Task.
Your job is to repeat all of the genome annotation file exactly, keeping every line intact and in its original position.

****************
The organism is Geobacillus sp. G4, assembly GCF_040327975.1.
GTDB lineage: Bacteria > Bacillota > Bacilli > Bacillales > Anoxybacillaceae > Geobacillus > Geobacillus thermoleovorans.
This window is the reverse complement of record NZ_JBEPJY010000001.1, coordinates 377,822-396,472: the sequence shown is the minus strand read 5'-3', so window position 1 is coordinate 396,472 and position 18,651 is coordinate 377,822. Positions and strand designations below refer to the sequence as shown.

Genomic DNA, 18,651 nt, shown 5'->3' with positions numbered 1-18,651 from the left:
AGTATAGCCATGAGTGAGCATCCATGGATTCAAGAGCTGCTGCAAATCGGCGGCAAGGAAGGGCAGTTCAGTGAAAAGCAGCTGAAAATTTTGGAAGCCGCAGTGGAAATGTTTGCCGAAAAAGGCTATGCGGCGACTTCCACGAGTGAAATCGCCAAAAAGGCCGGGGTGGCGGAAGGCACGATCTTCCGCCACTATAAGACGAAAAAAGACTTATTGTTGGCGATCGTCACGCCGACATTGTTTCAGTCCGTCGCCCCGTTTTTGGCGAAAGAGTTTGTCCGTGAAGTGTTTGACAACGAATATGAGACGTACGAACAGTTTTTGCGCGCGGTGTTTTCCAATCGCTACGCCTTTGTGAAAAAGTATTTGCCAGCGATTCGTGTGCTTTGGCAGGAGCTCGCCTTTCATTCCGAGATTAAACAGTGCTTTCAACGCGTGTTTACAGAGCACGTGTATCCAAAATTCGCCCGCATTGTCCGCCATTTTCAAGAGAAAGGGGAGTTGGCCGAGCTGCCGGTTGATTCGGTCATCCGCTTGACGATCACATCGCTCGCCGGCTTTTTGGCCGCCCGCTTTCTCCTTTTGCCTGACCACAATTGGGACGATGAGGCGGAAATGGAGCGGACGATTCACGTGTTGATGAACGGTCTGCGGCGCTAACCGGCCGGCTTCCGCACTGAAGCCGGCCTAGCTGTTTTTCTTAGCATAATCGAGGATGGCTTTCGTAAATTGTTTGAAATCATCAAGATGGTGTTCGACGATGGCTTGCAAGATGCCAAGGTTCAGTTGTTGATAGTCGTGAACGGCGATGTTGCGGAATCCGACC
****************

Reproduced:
The organism is Geobacillus sp. G4, assembly GCF_040327975.1.
GTDB lineage: Bacteria > Bacillota > Bacilli > Bacillales > Anoxybacillaceae > Geobacillus > Geobacillus thermoleovorans.
This window is the reverse complement of record NZ_JBEPJY010000001.1, coordinates 377,822-396,472: the sequence shown is the minus strand read 5'-3', so window position 1 is coordinate 396,472 and position 18,651 is coordinate 377,822. Positions and strand designations below refer to the sequence as shown.

Genomic DNA, 18,651 nt, shown 5'->3' with positions numbered 1-18,651 from the left:
AGTATAGCCATGAGTGAGCATCCATGGATTCAAGAGCTGCTGCAAATCGGCGGCAAGGAAGGGCAGTTCAGTGAAAAGCAGCTGAAAATTTTGGAAGCCGCAGTGGAAATGTTTGCCGAAAAAGGCTATGCGGCGACTTCCACGAGTGAAATCGCCAAAAAGGCCGGGGTGGCGGAAGGCACGATCTTCCGCCACTATAAGACGAAAAAAGACTTATTGTTGGCGATCGTCACGCCGACATTGTTTCAGTCCGTCGCCCCGTTTTTGGCGAAAGAGTTTGTCCGTGAAGTGTTTGACAACGAATATGAGACGTACGAACAGTTTTTGCGCGCGGTGTTTTCCAATCGCTACGCCTTTGTGAAAAAGTATTTGCCAGCGATTCGTGTGCTTTGGCAGGAGCTCGCCTTTCATTCCGAGATTAAACAGTGCTTTCAACGCGTGTTTACAGAGCACGTGTATCCAAAATTCGCCCGCATTGTCCGCCATTTTCAAGAGAAAGGGGAGTTGGCCGAGCTGCCGGTTGATTCGGTCATCCGCTTGACGATCACATCGCTCGCCGGCTTTTTGGCCGCCCGCTTTCTCCTTTTGCCTGACCACAATTGGGACGATGAGGCGGAAATGGAGCGGACGATTCACGTGTTGATGAACGGTCTGCGGCGCTAACCGGCCGGCTTCCGCACTGAAGCCGGCCTAGCTGTTTTTCTTAGCATAATCGAGGATGGCTTTCGTAAATTGTTTGAAATCATCAAGATGGTGTTCGACGATGGCTTGCAAGATGCCAAGGTTCAGTTGTTGATAGTCGTGAACGGCGATGTTGCGGAATCCGACC